phosphoric acid reaches equilibrium in water. The error in the estimation of K a /pK a values can be associated with the fact that the titration curve is not 100% accurate, but instead based upon the data points that we were able to put in. For example, the first and second equivalence points were identified by the place where the second derivative was equal to zero (or where the first derivative achieved a maximum value). A problem with using this point as the equivalence point is that that there may have been an even higher maximum point if we had measured the pH after adding even smaller increments of the base. For example, a solution would be to add the base in quantities of 0.1 mL instead of between 0.5 and 1.0 mL. Another possible source of error is the fact that some carbon dioxide gas may have still been present in the cola sample, consuming the added NaOH to form another type of acid (carbonic acid). No data was collected for the third K a value since the titration was ended after a pH of 10 was achieved. In conclusion, it was determined that the concentration of phosphoric acid in the cola was 4.5 X 10 -3 moles liter . Sine the cola had a pH of 2.42, phosphoric acid was determined to have a percent dissociation of 84%. This is a relatively high value, considering phosphoric acid is a weak acid. However, the high percent dissociation is due to phosphoric acid’s ability to donate three hydrogen ions in solution. Discussion Questions: 1. The true values for the K a of phosphoric acid are 7.1 X 10 -3 , 6.3 X 10 -8 , and 4.5 X 10 -13 . The values that were obtained for the first two K a values were 1.3 X 10 -3 and 1.0 X 10 -7 . There is a noticeable issue when using graphical analysis to determine the K a /pK a values. In order to determine these values we had to determine the location of the inflections points on the titration curve, or essentially where the second derivative had a value of zero. Although the inflections points were clearly visible on the graph of the derivative (the local maximums and minimums), this only represents the general region around which the actual equilibrium and half equilibrium position lie. A titration curve is based on a group of points, and the curve is not always completely smooth. Therefore the maximums and minimums on the derivative function can only represent the inflection points of the given data. Increasing the accuracy of estimation with a titration curve would involve plotting a lot more points. Adding the NaOH in 0.1 mL quantities, for example, would help achieve a far smoother curve with more concrete points. This would reduce the amount of estimation that needs to be done by the graphing program when developing the curve, and reduce the amount of estimation that needs to be done when reading the graph. 2. Degassing the cola prior to the titration was a very important step because it eliminated the risk of a side reaction that would have altered the data. The gas in the cola is carbon dioxide.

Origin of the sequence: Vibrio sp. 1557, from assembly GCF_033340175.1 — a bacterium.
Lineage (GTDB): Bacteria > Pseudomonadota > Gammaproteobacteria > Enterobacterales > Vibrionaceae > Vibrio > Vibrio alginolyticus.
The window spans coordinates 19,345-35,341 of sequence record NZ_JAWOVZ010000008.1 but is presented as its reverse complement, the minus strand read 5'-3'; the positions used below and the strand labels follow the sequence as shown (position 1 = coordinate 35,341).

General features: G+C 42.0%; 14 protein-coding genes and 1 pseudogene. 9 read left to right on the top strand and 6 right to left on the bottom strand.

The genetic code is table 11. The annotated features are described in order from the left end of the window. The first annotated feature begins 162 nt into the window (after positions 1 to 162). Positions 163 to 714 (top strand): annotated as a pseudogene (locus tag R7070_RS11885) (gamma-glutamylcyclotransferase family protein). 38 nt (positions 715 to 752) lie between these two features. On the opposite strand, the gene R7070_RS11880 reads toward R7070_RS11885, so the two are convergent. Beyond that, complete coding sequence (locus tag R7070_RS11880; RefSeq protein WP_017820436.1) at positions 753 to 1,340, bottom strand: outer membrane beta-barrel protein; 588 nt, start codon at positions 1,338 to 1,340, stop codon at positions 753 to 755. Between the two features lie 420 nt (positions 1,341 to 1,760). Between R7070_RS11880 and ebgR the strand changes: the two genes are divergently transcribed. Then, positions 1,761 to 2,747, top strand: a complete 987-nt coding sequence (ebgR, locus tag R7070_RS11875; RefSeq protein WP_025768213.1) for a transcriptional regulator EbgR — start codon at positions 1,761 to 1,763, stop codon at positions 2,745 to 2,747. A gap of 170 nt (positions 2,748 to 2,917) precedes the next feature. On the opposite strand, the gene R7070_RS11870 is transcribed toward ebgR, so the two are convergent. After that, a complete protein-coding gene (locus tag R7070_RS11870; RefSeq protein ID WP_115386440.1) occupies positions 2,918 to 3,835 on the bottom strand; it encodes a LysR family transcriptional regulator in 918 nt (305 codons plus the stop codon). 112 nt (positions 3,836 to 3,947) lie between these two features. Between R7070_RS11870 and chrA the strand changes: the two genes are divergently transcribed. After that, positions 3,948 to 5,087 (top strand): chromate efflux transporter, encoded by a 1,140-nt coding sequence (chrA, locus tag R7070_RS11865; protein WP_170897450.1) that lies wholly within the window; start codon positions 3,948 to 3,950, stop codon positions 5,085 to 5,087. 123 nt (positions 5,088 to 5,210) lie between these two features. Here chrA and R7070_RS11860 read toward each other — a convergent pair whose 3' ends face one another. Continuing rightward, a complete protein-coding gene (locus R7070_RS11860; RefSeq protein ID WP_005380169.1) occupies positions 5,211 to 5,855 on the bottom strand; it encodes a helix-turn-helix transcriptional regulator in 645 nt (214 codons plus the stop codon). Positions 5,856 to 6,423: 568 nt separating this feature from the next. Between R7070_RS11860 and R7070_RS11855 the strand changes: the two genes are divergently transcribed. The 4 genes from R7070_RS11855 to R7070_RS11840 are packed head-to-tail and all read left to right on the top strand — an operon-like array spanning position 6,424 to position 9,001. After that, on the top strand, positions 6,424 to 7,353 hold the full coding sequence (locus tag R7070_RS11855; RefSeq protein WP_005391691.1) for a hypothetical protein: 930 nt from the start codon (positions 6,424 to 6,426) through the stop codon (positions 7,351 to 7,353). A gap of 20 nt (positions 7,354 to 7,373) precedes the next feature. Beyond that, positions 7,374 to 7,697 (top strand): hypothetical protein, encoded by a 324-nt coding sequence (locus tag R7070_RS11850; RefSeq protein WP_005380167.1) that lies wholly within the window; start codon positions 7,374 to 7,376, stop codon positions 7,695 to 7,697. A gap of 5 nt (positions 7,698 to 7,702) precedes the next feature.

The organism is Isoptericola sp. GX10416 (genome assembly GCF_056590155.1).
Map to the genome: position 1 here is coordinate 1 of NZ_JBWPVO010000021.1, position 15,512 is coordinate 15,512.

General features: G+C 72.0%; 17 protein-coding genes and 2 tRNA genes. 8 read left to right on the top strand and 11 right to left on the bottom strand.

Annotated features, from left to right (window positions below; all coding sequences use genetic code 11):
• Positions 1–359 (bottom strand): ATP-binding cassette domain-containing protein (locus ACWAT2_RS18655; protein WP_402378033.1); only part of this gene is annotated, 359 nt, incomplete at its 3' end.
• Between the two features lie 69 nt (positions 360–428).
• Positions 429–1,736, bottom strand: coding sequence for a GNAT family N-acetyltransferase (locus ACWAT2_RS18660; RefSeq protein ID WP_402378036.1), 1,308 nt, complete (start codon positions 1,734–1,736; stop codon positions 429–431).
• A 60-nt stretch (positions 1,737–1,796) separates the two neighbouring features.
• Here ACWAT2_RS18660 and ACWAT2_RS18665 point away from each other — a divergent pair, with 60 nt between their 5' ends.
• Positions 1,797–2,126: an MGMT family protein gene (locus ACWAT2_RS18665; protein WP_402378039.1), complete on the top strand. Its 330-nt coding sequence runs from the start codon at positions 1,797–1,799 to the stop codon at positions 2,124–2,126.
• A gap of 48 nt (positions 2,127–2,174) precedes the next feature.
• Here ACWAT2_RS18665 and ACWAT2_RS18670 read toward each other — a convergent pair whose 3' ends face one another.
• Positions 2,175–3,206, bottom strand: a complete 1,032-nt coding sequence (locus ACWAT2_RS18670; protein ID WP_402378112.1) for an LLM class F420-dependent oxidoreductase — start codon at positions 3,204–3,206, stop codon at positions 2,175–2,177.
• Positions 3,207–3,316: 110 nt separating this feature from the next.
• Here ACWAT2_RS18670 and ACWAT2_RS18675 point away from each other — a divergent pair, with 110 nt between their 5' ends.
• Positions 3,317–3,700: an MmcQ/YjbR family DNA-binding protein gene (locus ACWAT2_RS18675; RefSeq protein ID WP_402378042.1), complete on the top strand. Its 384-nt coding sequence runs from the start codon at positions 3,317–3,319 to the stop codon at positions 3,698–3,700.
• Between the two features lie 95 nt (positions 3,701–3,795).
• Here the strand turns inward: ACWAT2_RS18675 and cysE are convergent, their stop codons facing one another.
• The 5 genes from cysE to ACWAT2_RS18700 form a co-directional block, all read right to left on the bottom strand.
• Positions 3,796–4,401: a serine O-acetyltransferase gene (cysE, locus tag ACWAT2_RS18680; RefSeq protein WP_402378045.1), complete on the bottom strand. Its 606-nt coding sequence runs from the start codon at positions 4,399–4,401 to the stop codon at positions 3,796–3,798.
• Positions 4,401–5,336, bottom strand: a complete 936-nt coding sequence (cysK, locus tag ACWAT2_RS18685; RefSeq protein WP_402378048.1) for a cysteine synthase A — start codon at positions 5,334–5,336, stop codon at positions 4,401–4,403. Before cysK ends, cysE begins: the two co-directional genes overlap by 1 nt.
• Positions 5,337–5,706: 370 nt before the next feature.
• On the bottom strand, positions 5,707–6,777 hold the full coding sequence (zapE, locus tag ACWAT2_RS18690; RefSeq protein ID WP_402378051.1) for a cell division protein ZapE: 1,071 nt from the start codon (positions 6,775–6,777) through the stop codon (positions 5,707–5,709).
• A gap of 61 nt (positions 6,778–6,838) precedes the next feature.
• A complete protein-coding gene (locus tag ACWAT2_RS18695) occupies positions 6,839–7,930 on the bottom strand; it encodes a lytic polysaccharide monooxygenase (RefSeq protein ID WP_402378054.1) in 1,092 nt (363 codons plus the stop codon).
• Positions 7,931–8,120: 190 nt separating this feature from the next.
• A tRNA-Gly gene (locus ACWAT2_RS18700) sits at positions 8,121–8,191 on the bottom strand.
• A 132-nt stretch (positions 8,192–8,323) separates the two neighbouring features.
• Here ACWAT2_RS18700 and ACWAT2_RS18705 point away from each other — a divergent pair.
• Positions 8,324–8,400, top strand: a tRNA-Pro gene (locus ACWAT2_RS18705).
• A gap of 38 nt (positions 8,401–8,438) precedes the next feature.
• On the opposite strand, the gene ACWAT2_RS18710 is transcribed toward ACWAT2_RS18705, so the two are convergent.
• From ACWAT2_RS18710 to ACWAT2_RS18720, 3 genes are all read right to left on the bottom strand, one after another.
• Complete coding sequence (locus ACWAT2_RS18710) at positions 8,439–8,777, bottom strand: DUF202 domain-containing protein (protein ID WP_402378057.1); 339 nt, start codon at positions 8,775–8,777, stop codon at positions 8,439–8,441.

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- Fall '12
- pH, Phosphoric acid